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Explained: London’s new Ultra Low Emission Zone

New set of rules apply from today to try and improve air quality in the capital.

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Explained: London’s new Ultra Low Emission Zone 1
Explained: London’s new Ultra Low Emission Zone 2
Explained: London’s new Ultra Low Emission Zone 3
Explained: London’s new Ultra Low Emission Zone 4

A new Ultra Low Emission Zone (ULEZ)has come into force in central London today. Aimed at helping reduce emissions in the city, which exceed legal limits in several areas, it’s in addition to the existing congestion charge and is likely to affect many drivers.

Here, we take a look at everything you need to know about the new zone (ULEZ) and what it may mean for you.

Where is the new Ultra Low Emission Zone?

Initially, the ULEZ – which replaces the T-Charge – will apply to the same area as the existing London congestion charge – that is, inside the Inner London Ring Road.

From October 2021, it will extend out to the area within the North and South Circular Roads. The congestion charging zone, however, will remain the same as it does today.

Map showing London ULEZ and CCZ areas
A map of the new London ultra low emissions zone (ULEZ)

When does it operate?

The ULEZ zone will operate 24 hours a day, seven days a week, every day of the year.

This is in contrast to the congestion charging zone, which only operates from 7am to 6pm on weekdays and doesn’t operate on public holidays and between Christmas Day and New Year’s Day inclusive.

What will it cost me to drive in the zone?


If your vehicle is liable for the ULEZ, the fee is £12.50 a day for passenger cars – that’s on top of the existing £11.50 a day that motorists already pay for the congestion charging zone.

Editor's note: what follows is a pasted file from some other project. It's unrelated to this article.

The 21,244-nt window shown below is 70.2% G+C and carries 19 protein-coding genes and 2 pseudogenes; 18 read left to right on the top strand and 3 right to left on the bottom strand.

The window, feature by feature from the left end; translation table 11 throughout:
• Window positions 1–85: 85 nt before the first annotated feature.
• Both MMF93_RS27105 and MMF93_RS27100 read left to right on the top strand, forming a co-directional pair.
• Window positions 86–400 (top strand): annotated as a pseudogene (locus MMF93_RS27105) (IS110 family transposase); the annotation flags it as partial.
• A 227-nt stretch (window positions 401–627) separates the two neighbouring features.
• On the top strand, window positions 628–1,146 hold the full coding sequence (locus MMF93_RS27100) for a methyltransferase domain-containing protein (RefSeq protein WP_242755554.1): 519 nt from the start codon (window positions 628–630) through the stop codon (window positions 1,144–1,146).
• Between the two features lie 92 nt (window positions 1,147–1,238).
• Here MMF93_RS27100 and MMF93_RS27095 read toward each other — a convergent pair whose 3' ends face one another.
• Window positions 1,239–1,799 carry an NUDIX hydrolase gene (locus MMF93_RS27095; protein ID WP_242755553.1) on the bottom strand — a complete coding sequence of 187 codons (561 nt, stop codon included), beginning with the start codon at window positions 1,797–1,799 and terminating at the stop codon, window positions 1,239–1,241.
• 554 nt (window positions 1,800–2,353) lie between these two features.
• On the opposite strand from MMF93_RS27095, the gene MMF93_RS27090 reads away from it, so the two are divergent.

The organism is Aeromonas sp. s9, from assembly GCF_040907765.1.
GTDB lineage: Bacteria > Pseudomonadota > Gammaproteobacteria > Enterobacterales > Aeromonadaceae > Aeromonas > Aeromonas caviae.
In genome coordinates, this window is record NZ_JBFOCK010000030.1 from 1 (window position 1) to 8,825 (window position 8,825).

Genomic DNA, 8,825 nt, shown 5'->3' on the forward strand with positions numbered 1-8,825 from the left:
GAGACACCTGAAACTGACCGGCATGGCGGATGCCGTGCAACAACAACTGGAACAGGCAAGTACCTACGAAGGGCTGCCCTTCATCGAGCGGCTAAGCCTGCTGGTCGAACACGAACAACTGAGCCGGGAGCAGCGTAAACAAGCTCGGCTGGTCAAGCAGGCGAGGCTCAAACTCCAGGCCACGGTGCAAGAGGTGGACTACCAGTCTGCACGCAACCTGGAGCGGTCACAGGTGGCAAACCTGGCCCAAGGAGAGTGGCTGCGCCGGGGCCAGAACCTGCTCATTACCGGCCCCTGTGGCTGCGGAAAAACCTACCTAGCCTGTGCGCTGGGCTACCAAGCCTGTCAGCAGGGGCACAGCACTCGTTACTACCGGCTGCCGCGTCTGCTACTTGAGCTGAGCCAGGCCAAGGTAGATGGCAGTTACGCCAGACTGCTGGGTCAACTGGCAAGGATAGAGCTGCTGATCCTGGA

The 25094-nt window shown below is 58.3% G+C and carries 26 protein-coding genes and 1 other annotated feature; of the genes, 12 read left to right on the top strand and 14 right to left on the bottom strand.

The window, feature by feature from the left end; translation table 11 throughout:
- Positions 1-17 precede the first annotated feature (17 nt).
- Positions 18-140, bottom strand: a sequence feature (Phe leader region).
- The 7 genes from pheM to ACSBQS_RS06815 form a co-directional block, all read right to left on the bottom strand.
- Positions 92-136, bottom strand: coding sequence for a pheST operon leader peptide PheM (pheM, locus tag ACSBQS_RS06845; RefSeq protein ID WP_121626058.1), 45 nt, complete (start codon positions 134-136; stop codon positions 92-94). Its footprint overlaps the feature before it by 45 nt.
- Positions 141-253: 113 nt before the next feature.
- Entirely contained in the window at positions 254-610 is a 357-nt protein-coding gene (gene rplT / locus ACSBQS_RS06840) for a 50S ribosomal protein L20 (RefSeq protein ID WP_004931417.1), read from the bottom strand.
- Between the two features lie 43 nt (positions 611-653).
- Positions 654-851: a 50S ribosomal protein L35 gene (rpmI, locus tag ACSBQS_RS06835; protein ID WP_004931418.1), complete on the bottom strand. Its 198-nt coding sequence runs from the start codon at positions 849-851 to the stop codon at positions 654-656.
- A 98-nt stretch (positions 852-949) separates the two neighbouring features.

Large lorries and vehicles over 3.5 tonnes will have to pay much more – the daily charge is £100 – and penalties are much higher as well.

Which cars have to pay?

It’s older, more polluting cars that will be hit. To be exempt from the charge, petrol cars, vans and minibuses must meet Euro-4 emissions standards, while diesels will have to comply with more recent Euro-6 levels. Motorbikes must be Euro-3 classification or later.

It means that you’ll only be able to enter the zone without being charged when behind the wheel of a relatively new diesel or a petrol model in the region of 13 years old.

Are any vehicles exempt?

Some vehicles won’t be liable for the charge. Black taxis are first and foremost. Cars registered with ‘disabled’ or ‘disabled passenger vehicle’ tax classes will also be exempt – until October 2025 at least. In addition, people who currently pay residents’ congestion charge payments will be given some time to replace their vehicles for ULEZ-standard models if they haven’t already.

Of course, electric vehicles and any that exceed Euro-6 standards won’t be stung for the charge either.

What are the penalties?

Failing to pay the ULEZ fee will be treated similarly to the congestion charge. You’ll be given a penalty of £160, which is reduced to £80 if you pay within 14 days. Of course, you’ll be able to appeal against the fine if you believe Transport for London has made a mistake, but you won’t be able to cite ignorance as a defence – the ULEZ will be clearly signposted at all entrances and exits.

For lorries and other large vehicles, the fine is much more severe – £1,000, reduced to £500 if paid within 14 days.

How do I check if my vehicle meets the ULEZ standard?

Go to and enter your vehicle’s number plate details to find out if you’ll have to pay the charge.

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Stuart Masson
Stuart Massonhttp://executivecondominium.info/
Stuart is the Editorial Director of our suite of sites: The Executivecondominium, and . Originally from Australia, Stuart has had a passion for cars and the automotive industry for over thirty years. He spent a decade in automotive retail, and now works tirelessly to help car buyers by providing independent and impartial advice.

The Executivecondominium Gold Partners

(click each logo to read more)

Explained: London’s new Ultra Low Emission Zone 1
Explained: London’s new Ultra Low Emission Zone 2
Explained: London’s new Ultra Low Emission Zone 3
Explained: London’s new Ultra Low Emission Zone 4

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